Thousands of Oil and Gas Spills Add Up to Major Impacts for Colorado

Less than two years ago, the biggest drilling boom in Colorado history, like so many western energy booms over the past century, suddenly went bust.

Years of over-drilling led to plummeting natural gas prices on the world market and an historic amount of natural gas in storage. Coupled with the imploding economy, drilling became less profitable in Colorado and across the West by mid-November 2008.

In the following four months, those factors forced companies to cut their drilling operations. The rig fleet in Colorado was cut by almost 66 percent.

Despite the large-scale downturn in drilling, the lingering and cumulative environmental impacts from onshore oil and gas development continue to dramatically accumulate.

In the wake of the Gulf oil spill, The Denver Post recently published an analysis of self-reported data from the oil and gas industry that uncovered 981 oil and gas spills in the state just since the beginning of 2008. Collectively, those spills have released more than 5.2 million gallons of drilling liquids - with untold gallons spilling into waters that both people and wildlife depend on.

Yet, Colorado produces far less oil and gas than many other states in the nation - including its neighbors Wyoming and New Mexico. In fact, Colorado is only ranked 10th for among oil producing states and fifth for natural gas production, according to the Energy Information Administration. States with greater production may likely have recorded even more small spills.

While the reported Colorado spills have released far less than the amount of oil spilling into the Gulf from BP's Deepwater Horizon well, small oil and gas spills in Colorado and other Rocky Mountain states can have profound impacts that can add up to lingering environmental damage.

Indeed, The Denver Post analysis indicates that at least 25 percent of the 981 spills that have been reported to the state in just the last 2 1/2 years have impacted groundwater or surface water.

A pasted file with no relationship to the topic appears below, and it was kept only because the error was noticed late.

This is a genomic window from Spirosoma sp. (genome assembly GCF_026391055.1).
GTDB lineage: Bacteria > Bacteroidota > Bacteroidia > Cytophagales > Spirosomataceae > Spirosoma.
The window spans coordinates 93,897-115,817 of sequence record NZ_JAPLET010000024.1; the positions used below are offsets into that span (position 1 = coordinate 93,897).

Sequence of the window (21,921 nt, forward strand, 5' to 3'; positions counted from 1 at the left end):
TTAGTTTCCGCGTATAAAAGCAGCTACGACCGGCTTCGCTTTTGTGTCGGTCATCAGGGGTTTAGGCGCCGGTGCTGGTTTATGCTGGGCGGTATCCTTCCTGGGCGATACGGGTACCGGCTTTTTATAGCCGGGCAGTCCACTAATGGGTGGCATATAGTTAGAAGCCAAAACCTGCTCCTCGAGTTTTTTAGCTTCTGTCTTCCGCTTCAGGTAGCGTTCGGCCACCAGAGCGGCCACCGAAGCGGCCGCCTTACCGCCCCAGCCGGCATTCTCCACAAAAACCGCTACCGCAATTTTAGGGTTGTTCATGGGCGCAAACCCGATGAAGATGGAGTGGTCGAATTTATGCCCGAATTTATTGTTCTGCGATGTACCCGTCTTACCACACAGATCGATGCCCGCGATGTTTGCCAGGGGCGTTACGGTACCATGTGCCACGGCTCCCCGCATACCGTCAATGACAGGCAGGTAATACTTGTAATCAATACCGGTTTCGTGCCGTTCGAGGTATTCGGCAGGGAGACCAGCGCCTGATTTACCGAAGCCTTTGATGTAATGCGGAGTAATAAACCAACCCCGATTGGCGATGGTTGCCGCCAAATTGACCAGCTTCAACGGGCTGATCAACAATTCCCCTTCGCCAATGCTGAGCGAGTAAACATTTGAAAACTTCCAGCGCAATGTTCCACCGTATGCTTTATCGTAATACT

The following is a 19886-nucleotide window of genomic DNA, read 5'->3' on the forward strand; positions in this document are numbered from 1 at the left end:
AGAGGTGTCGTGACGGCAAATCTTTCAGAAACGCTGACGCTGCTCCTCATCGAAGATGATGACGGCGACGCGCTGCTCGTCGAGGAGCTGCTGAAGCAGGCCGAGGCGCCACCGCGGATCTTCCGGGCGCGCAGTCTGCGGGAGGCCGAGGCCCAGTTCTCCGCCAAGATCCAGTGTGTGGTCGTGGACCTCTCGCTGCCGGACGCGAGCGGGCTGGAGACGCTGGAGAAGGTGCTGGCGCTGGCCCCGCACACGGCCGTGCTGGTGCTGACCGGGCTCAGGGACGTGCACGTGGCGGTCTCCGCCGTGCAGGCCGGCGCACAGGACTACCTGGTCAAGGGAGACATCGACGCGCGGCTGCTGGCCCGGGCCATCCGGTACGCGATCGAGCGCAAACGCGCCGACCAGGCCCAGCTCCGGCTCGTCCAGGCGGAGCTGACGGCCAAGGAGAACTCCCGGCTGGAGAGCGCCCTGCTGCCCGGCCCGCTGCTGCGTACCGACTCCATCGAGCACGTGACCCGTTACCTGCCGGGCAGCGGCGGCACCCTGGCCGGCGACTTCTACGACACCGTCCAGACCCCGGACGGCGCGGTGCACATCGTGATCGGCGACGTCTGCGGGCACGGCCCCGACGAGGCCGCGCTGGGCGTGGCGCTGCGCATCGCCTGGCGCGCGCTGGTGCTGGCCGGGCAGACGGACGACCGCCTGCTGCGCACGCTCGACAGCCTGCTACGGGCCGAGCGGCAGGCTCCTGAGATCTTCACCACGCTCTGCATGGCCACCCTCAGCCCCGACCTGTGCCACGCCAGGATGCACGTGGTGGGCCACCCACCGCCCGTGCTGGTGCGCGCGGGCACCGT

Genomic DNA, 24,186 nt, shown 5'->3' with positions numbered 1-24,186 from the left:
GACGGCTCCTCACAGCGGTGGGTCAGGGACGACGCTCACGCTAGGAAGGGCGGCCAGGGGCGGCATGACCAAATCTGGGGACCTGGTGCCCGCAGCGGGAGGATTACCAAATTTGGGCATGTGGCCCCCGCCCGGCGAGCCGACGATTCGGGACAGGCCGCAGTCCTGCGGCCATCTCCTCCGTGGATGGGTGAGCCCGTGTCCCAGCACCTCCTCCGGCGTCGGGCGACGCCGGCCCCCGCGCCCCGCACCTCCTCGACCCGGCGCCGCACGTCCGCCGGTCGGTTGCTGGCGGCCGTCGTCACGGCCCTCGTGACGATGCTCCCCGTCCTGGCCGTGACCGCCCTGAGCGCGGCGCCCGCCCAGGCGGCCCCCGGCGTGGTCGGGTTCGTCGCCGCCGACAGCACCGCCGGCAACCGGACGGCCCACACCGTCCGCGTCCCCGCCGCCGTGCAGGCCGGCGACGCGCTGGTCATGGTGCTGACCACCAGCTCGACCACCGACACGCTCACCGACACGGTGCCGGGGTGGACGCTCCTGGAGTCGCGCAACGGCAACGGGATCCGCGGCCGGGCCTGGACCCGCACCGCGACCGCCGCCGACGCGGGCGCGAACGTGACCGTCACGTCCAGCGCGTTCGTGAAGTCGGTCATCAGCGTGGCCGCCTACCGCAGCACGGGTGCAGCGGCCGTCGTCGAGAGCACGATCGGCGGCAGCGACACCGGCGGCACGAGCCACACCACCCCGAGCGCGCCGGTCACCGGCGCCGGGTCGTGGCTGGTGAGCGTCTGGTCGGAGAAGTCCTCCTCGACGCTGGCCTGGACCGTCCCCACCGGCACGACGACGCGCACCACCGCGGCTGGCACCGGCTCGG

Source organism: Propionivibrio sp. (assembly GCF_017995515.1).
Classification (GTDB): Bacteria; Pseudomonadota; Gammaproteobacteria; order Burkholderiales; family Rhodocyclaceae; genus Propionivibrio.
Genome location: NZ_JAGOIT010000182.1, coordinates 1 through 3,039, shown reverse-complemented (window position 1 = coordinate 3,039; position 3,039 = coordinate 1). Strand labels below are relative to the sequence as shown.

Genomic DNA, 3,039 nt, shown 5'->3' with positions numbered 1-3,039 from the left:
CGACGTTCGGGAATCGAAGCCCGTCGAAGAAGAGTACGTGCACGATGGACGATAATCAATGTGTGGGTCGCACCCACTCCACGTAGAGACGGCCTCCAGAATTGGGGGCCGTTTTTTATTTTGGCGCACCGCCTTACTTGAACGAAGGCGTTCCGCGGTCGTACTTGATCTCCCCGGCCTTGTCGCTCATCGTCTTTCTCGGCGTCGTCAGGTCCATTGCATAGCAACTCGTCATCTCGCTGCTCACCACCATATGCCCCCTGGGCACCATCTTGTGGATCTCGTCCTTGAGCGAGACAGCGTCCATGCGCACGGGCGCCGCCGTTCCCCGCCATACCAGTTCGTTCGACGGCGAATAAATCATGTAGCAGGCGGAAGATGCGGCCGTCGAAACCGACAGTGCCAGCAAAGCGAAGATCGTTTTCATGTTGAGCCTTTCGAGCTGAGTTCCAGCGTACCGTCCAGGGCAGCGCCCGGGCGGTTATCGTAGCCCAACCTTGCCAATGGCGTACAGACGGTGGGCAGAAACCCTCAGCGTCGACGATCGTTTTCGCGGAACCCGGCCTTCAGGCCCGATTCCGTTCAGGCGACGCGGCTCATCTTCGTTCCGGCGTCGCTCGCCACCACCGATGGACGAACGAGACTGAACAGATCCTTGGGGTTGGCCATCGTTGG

Many of those water resources are critical for drinking supplies for both people and wildlife.

The impacts to water supplies and human health can be serious.

In May 2008, a northwest Colorado outfitter took a long drink of the well water he'd consumed at his cabin for years.

But this time, the veteran hunter became ill because his once pristine well water was laced with a carcinogenic compound most likely released from oil and gas operations surrounding his well.

Citations issued to area oil and gas companies alleged the company responsible for the incident failed to report the contaminated release to state regulators. The matter is still unresolved.

In recent years, Colorado oil and gas regulators have taken important first steps to implement what may be the nation's most progressive oil and gas protections.

But it's still unclear whether the new safeguards are helping in limiting oil and gas spills in Colorado. In the days since The Denver Post analysis appeared, Colorado regulators have already recorded three more spills that collectively released about 714 gallons of oil and 7,770 gallons of industrial water.

That water - which accounts for, by far, the majority of spilled fluids from oil and gas facilities in Colorado since 2008 - contains measurable amounts of compounds that we shouldn't allow to pollute our important water resources and landscapes.

As the Gulf oil spill continues to devolve into our nation's largest environmental disaster, we must ensure that state and federal energy regulations are strengthened to protect our landscapes, communities and water.

The cumulative impacts of hazardous spills, large and small, can leave lasting damage for the water we drink and the streams, lakes, meadows and forests our world-class wildlife needs to thrive.

Oil and gas companies for years have reaped the rewards of drilling, while communities and residents across the country have assumed the risks. It is time to require that those risks are minimized so that future generations of Coloradans and Americans impacted by drilling can continue to enjoy the West's clean air and water and bountiful wildlife habitats.

Steve Torbit, a Colorado native who has a doctorate in wildlife ecology from Colorado State University, is regional executive director for the National Wildlife Federation. For almost three decades he has worked on energy development issues across the West, including significant work as a wildlife biologist for the Colorado Division of Wildlife and the U.S. Fish and Wildlife Service.